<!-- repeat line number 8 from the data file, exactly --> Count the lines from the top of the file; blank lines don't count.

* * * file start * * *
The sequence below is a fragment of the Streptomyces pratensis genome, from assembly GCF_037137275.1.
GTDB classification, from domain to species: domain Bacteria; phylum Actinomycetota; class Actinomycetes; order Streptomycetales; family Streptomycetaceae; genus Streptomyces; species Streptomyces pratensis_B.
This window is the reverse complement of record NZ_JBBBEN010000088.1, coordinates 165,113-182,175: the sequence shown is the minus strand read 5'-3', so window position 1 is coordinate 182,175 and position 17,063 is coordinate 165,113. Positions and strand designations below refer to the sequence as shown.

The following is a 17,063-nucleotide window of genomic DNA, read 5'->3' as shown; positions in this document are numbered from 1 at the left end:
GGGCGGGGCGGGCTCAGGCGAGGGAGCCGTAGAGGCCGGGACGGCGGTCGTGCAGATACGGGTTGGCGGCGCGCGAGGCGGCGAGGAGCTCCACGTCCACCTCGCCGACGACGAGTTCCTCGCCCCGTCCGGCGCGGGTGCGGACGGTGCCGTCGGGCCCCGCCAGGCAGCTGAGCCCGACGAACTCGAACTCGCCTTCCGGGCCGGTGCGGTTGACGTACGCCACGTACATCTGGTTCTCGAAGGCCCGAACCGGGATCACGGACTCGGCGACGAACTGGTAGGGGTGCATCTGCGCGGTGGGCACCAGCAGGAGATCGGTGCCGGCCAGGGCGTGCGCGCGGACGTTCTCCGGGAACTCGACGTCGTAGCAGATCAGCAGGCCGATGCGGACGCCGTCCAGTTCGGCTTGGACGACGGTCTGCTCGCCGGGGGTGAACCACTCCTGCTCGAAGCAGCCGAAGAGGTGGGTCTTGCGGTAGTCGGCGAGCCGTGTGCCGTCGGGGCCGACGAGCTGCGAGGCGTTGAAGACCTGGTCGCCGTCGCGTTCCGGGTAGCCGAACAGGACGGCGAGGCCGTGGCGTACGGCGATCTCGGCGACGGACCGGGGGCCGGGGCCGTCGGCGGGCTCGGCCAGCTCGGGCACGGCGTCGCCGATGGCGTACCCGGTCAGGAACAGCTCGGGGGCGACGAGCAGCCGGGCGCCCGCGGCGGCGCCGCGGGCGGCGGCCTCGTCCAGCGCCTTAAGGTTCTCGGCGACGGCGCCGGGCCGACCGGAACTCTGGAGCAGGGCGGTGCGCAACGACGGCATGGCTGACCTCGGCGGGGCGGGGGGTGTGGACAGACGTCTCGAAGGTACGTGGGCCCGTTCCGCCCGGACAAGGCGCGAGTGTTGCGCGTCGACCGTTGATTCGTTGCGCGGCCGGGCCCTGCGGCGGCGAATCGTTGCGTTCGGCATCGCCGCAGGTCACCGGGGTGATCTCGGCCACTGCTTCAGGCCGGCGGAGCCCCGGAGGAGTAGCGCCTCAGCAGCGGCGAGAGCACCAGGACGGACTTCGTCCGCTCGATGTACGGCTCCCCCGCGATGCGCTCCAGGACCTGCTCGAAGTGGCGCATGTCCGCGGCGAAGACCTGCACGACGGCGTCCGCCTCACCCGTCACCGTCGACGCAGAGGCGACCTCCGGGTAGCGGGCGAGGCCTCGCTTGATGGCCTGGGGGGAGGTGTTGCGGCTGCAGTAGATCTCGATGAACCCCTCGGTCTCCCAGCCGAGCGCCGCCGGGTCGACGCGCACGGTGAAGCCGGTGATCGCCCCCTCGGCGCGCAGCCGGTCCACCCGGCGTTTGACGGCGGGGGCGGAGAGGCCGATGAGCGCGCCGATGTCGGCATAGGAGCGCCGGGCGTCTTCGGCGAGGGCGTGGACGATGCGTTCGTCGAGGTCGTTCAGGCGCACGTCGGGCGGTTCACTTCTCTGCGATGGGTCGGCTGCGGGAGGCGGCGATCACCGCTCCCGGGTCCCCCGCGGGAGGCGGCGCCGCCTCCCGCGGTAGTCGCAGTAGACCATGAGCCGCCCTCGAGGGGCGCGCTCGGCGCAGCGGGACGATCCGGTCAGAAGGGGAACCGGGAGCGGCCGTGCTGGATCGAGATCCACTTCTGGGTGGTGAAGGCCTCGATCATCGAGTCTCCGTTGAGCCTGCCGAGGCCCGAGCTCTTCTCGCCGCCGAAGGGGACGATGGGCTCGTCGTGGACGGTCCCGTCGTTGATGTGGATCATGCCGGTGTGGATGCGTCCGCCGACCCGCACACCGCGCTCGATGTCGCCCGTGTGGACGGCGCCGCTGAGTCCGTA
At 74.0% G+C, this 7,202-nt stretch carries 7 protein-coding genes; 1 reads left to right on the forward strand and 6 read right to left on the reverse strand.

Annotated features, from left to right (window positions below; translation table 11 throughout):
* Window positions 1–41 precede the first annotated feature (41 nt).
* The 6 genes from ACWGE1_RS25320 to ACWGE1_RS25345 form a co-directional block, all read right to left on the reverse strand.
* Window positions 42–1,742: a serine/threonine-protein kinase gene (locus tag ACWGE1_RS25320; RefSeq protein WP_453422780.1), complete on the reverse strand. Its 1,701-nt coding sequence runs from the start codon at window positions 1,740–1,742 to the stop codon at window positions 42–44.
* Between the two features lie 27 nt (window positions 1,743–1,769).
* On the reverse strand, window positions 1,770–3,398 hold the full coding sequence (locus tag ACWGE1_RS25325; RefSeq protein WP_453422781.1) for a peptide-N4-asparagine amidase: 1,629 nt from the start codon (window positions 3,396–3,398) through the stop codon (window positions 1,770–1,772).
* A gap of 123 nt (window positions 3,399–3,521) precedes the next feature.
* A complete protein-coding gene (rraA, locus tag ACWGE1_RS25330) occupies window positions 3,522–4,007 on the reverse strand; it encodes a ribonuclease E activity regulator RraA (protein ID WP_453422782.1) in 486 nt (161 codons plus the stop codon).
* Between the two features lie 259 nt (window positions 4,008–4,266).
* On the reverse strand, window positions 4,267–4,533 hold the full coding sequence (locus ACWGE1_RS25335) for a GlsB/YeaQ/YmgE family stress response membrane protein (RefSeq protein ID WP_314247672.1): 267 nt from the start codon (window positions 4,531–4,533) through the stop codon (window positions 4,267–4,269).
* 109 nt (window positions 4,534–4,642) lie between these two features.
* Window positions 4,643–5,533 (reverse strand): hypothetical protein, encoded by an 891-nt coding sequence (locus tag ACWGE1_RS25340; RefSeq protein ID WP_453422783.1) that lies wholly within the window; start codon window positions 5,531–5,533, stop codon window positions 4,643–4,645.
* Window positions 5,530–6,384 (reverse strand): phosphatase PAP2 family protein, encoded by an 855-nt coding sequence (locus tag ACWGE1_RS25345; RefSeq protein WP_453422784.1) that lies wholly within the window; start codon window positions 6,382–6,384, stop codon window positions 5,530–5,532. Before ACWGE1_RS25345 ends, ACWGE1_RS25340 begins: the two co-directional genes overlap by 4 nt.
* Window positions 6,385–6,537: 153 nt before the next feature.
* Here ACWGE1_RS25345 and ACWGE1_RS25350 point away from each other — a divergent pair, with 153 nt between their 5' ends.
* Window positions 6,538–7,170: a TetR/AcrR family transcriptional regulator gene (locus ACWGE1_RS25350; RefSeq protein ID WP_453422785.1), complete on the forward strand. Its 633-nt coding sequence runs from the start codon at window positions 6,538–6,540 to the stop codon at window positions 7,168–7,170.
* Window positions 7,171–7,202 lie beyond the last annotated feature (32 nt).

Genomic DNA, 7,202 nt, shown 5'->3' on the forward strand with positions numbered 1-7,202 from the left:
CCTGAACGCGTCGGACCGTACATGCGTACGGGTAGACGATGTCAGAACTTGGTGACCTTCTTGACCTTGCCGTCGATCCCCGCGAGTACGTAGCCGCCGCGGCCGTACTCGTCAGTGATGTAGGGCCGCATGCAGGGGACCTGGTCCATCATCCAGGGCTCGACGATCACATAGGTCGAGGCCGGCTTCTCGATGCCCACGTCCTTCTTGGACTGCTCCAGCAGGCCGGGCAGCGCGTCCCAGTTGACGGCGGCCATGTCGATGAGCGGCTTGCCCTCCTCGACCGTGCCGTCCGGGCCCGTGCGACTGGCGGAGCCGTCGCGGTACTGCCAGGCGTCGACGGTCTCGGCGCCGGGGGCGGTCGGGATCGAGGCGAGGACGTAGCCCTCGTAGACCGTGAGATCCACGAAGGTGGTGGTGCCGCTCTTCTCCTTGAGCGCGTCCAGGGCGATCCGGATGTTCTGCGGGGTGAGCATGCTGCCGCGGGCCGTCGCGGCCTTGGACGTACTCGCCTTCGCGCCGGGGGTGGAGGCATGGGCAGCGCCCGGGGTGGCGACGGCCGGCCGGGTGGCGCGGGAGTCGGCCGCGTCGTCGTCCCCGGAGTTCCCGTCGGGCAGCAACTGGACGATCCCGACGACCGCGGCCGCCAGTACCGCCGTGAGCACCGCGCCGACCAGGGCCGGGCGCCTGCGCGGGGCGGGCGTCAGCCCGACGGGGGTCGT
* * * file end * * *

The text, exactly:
* Window positions 1–41 precede the first annotated feature (41 nt).